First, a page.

Race Report: Scarsdale 15K

Who will survive the coming zombie invasion?

I’ll tell you who: masters runners.

The finish of the Scarsdale 15K today was a testament to two things: the value of running small local races if your goal is load up on cheap hardware from China; the dedication of racers who are on the wrong side of 40.

The top 10 finishers included the entire 50+ masters men’s team (positions 1, 3, 4, 6 and 8). The winner (Jonathan) is 53. The female winner (Emmy Stocker, who regularly beats me) is 51. Emmy’s racing pal, Frank Colella, also placed in the top 10, at age 47. He was second in his AG, which means another 40+ guy (I don’t know who) was also in the top 10. So, uh, let’s see…that means that at least 8 of the top 10 finishers today were well over 40 years of age.

Yes, it’s the youngsters who will make delicious, easily attainable zombie food while the rest of us dash off to the local gun shops and gardening centers to prepare.

Before the race I spotted Emmy and knew she’d beat me. Because she always does! I didn’t recognize any other women. This wasn’t a big race for me, meaning I wasn’t going in with any particular goals or concern for how I’d do relative to other people. I had a rough goal of wanting to at least break 1:09. I’d end up with a 1:09:37. While I wasn’t thrilled with that time, I was happy to place 2nd female and 16th overall.

The Scarsdale course is really tough. It trends toward uphill, most of it gradual, but there are a few short, steep ones thrown in. I ran the first 4 miles slightly too fast: between 7:00 and 7:10. I probably should have run 7:15 instead. My pace started to fall off after mile 5 and I’d end up with an average 7:22 pace. But given the course and the headwind in the last two miles, I’m pretty happy with that. I didn’t hit the tangents as well this time around, but that was primarily because the roads weren’t closed to traffic and I didn’t think weaving back and forth constantly was a good idea. My total distance was 9.44.

My effort was quite high, averaging 93%. It was a bit warm too, so I’m sure that pushed the HR up a bit. But I was able to run the last quarter (through a parking lot and about 300m of a track) at 6:17 (97%). So I’ve got something resembling a kick, at least when I’m finishing up on a flat section.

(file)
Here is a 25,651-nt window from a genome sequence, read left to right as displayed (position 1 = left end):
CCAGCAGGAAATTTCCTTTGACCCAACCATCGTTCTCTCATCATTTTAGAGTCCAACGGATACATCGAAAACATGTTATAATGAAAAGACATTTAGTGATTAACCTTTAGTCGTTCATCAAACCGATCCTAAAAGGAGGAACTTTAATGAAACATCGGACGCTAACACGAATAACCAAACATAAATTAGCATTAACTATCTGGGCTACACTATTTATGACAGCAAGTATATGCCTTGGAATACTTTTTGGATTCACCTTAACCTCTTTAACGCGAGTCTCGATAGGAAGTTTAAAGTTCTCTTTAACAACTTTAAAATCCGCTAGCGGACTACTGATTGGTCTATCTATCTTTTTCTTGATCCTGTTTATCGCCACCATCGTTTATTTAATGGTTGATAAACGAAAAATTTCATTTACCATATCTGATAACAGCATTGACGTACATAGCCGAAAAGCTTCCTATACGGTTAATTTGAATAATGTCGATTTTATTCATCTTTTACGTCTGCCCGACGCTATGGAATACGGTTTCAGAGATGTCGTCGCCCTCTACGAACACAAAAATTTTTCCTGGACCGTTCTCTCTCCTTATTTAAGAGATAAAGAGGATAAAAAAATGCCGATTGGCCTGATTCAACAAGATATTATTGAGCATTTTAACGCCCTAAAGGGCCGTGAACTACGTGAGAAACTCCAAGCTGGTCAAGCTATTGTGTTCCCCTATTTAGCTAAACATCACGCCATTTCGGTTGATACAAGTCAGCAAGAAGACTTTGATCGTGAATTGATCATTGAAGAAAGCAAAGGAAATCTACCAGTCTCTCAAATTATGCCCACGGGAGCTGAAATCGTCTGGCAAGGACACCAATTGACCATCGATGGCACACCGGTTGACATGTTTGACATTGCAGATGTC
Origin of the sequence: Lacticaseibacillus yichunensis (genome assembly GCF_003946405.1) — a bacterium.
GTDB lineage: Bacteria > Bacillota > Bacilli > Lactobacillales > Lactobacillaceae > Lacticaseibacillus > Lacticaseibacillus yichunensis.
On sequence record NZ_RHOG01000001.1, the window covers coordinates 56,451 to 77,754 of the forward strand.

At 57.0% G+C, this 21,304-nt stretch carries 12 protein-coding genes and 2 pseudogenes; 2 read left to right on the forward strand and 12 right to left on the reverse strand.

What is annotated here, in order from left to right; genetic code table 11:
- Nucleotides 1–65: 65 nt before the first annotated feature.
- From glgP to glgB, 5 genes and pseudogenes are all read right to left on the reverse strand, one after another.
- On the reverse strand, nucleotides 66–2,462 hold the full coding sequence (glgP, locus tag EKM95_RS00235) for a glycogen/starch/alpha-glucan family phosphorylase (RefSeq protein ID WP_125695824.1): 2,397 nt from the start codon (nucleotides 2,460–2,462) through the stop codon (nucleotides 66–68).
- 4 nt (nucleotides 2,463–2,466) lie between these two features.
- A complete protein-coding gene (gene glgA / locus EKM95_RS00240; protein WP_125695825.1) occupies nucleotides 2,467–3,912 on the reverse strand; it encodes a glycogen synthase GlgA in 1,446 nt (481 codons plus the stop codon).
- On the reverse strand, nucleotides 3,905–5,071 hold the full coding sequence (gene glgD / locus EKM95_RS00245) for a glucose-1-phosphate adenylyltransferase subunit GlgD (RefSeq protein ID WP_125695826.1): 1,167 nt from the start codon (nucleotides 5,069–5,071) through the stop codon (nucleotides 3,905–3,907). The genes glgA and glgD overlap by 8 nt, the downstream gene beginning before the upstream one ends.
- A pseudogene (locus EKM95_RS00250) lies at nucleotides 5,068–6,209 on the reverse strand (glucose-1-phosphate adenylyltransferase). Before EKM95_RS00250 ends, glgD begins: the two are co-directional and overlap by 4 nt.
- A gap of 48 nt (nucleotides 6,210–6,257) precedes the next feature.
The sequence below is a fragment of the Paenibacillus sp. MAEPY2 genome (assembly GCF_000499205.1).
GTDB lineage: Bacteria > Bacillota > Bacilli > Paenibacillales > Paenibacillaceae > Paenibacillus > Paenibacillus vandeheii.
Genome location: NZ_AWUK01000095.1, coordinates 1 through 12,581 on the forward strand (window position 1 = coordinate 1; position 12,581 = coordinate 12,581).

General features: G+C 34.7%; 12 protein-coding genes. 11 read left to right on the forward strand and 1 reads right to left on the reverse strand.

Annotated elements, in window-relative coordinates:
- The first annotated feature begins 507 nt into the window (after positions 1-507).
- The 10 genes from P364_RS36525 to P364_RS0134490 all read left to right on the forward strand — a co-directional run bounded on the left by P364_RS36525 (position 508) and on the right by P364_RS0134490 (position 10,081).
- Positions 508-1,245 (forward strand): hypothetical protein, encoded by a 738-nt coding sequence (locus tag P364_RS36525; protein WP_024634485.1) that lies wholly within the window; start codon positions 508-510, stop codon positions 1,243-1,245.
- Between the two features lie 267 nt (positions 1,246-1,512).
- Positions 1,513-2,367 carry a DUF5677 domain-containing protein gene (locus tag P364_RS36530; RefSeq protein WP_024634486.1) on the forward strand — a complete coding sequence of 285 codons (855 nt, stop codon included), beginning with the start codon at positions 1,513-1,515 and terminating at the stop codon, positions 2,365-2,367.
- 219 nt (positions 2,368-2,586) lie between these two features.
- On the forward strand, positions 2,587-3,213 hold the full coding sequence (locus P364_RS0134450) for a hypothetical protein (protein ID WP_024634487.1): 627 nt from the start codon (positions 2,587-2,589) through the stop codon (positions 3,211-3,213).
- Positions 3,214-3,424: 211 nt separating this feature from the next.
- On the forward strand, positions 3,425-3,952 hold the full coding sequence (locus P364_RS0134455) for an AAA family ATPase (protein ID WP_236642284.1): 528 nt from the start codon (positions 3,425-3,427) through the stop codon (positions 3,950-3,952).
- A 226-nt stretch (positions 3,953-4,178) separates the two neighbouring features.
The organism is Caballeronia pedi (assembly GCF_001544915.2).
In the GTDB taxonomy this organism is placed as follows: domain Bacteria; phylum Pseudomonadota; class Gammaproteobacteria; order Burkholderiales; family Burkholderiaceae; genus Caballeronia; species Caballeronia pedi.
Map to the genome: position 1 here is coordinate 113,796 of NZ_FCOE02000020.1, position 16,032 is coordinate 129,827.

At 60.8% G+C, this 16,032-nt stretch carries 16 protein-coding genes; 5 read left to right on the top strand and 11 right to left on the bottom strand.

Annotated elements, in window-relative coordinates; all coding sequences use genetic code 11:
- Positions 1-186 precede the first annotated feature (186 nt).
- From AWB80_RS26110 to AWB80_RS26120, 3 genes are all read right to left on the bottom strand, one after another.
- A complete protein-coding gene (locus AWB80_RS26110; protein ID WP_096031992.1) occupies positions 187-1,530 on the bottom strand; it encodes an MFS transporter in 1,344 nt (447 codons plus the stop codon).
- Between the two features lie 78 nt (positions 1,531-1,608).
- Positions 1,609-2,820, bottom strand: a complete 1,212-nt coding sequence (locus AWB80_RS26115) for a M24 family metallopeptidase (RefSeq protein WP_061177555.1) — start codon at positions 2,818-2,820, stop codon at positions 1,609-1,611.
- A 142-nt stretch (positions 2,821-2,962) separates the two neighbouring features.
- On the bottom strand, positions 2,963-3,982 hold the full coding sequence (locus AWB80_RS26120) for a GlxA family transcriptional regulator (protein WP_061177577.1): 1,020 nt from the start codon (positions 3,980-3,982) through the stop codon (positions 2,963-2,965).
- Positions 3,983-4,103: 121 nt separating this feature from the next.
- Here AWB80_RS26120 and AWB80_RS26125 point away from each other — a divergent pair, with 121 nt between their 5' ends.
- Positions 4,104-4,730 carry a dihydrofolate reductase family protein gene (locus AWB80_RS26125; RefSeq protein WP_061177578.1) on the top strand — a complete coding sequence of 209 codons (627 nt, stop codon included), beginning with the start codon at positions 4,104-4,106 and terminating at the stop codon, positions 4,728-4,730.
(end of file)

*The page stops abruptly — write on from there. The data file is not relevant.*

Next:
Emmy came in around 1:08, so the margin wasn’t that wide. I was in 6th place (F) for the first few miles, then managed to pass three women in pretty quick succession midway through the race. So I ran most of it figuring I’d get 3rd, since I’d seen Emmy and another woman ahead during the first mile or two. But apparently Emmy’s companion dropped out at some point, so I was surprised to get 2nd.

Jonathan won in 55:30, beating a youngster by about a minute. I saw him at the out and back toward the end of the race, when he had a little over a mile to go, running behind the lead vehicle and no one with him. That was a little thrill for both of us and he managed something approximating a smile when we passed each other.

Jonathan had teamed up with four other 50+ guys, including Joe, for the team competition. Apparently, decades ago, this race was larger and much more competitive. Team competition meant something. This year, they were told that they could just pick the fastest guys at the end of the race to define their team. What? But they entered their names beforehand and ended up taking half of the top 10 spots anyway.

I haven’t run this race since 2006, when I was at the very start of my racing “career” (cough cough). My time then was 1:25:something. I remember seeing the little, crappy silver-plated bowls AG winners got and feeling envious. Now I have my peanut bowl.

Suitable for serving nuts, olives or beer.

To be honest, I was nervous about racing 9+ miles. I’ve been racing distances half that length or shorter, for the most part. I did go out too fast and I need to not make that a habit. But I feel good about my endurance, and a lot more confident heading into the Long Island Half in three weeks than I would have had I not raced this one all out today.

I’ve saved the best for last. After I picked up my AG award, a woman came up to me and said, “I’m so glad you beat [name withheld]. She’s the biggest snob in Scarsdale!”

I didn’t press for details. Meaning I’m not sure if this person is the biggest running snob or the biggest snob overall. If it’s the latter, that’s quite an accomplishment, although the former is not too shabby either. Now I’m wondering what exactly you have to do to inspire such schadenfreude among your neighbors.

From Serial Mom, John Waters’ study of a June Cleaveresque serial killer on the loose in leafy suburbia:
Sloppy: Will you believe that god damn litter bugger?
Beverly: I have told her and told her. It takes ninety to a hundred years for a tin can to decompose, and she still won’t recycle.
Gus: Cost the tax payers millions of dollars last year. But she don’t care nothing about the national budget!
Beverly: I hate Mrs. Ackerman.
Gus: I hate her too.
Sloppy: I hate her guts. You know, somebody ought to kill her.
Gus: Yeah, give her a happy face, and then recycle her.
Beverly: For the sake of this planet, someone just might.

Also, Scarsdale High School has a picture gallery of distinguished alumni/alumnae, which I took the time to review since the awards ceremony took forever to start. Luminaries include: Richard Holbrooke, Tovah Feldshuh, Linda McCartney and an NPR contingent: Mara Liasson and Nina Totenberg.